Decade of Tracking
After a decade of tracking via a national environmental public health tracking program, our understanding of the connections between public health and the environment is vastly improved. CDC’s Environmental Public Health Tracking Program began 10 years ago with the idea that health and environmental problems are not always separate issues with unrelated solutions. Though the program began in 2002, the actual online Environmental Public Health Tracking Network launched in 2009. This website is a valuable tool that is helping draw a clear picture of the intricate relationships between environment and health. And, as we move forward, the Tracking Network has the potential to empower more and more organizations to save lives and protect health.
Before tracking, even simple questions about health and the environment could take months to answer.
With a tracking network in place, public health officials can respond quickly, often within hours, to locate hazard sources or answer citizens’ concerns.
Before tracking, environmental and health fields were often separated both physically and philosophically.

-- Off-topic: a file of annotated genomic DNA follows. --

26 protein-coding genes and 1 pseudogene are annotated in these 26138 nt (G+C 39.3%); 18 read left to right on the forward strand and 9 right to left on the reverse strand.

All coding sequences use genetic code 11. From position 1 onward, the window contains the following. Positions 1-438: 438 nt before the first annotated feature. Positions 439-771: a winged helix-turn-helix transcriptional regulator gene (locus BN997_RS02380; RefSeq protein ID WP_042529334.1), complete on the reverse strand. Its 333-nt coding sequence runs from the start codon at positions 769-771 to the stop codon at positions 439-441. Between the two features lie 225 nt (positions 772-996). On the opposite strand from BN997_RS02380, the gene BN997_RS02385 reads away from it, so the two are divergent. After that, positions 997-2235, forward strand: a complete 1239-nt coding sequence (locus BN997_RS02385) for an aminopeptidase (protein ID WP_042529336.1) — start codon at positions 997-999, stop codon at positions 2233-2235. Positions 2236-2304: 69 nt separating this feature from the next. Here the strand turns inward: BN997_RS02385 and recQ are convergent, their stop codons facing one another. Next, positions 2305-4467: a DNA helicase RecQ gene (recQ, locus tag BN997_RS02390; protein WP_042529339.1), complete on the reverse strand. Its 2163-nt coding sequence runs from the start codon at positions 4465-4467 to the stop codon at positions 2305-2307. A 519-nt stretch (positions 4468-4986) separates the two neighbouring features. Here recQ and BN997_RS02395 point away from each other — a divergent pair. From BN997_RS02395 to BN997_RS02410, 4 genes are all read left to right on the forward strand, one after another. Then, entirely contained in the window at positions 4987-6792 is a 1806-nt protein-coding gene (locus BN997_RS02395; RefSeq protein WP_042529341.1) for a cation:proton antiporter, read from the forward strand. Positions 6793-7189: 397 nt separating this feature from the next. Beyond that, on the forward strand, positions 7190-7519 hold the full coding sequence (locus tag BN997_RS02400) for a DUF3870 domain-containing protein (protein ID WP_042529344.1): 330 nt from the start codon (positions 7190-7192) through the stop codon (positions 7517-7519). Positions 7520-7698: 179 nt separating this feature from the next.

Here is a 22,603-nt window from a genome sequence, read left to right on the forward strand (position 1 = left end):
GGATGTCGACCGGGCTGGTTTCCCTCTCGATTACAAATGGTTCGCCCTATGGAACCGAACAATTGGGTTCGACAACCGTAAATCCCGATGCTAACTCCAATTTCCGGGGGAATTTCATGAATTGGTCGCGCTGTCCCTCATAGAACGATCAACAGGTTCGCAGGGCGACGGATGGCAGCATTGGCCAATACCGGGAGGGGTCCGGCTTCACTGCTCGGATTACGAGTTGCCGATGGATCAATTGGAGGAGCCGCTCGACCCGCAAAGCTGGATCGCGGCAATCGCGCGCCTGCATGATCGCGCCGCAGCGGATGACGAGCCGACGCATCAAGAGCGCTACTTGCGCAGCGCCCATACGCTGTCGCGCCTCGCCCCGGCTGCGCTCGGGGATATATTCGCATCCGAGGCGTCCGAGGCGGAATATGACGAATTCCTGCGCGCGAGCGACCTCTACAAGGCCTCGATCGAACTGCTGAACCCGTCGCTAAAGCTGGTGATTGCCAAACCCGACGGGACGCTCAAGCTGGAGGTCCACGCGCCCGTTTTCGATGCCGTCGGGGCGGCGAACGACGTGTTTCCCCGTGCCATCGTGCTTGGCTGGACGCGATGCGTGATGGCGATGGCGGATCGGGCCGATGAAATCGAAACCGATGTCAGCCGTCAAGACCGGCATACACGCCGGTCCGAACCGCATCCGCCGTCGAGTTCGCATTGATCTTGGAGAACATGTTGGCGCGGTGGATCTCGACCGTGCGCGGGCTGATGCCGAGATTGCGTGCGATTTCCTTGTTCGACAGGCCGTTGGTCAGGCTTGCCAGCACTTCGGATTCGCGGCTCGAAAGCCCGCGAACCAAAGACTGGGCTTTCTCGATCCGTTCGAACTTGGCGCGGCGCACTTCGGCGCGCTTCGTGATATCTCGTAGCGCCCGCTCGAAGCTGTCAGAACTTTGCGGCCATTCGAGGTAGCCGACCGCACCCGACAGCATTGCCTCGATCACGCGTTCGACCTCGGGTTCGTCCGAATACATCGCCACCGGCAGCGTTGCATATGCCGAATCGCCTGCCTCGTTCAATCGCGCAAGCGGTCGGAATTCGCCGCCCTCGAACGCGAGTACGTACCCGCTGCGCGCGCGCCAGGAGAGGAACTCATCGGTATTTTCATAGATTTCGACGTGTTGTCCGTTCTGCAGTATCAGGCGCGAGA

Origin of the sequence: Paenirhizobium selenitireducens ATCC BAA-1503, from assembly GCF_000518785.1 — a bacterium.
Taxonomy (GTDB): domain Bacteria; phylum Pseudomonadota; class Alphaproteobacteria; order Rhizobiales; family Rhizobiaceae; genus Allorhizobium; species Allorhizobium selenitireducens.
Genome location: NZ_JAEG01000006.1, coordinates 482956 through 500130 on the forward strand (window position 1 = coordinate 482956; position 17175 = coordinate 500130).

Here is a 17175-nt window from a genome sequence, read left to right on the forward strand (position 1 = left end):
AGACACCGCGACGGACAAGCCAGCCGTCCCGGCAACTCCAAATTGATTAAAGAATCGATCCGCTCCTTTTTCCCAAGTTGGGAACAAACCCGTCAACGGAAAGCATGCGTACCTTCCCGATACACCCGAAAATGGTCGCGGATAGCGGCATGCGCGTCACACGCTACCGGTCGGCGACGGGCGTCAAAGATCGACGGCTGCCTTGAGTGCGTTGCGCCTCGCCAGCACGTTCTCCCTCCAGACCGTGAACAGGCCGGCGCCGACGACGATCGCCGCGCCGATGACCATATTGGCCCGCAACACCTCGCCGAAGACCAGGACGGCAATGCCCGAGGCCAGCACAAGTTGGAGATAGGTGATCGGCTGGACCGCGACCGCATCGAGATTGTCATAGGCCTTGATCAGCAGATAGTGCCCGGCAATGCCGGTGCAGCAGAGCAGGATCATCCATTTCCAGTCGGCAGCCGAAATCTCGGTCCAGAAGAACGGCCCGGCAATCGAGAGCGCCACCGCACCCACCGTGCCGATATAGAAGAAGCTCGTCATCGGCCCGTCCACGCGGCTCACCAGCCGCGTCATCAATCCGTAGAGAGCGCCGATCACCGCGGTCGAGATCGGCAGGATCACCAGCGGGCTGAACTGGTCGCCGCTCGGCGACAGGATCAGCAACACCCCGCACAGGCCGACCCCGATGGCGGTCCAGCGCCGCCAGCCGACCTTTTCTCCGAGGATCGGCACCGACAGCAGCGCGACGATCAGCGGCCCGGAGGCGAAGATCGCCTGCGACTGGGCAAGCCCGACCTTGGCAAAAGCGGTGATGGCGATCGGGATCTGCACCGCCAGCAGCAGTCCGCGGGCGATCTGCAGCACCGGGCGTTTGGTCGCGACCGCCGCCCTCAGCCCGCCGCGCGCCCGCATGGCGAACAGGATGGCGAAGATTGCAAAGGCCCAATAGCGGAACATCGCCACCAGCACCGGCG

With tracking, these two worlds are brought together to benefit of all.
Before tracking, public health and environmental officials concentrated mainly on acute events such as hazardous chemical releases or point-source pollution, such as air pollution from a specific factory.
With tracking, in place, officials can trace amounts and geographic spread of pollutants over time. This capability allows the officials to monitor long-term trends and place those acute events in context.
Before tracking, environmental health surveillance was more difficult than infectious disease surveillance, a traditional area of concern for CDC and state and local health departments.
With tracking, we can apply the same “disease detective” skills to finding environmental causes of illnesses and then take preventive measures to protect the public’s health.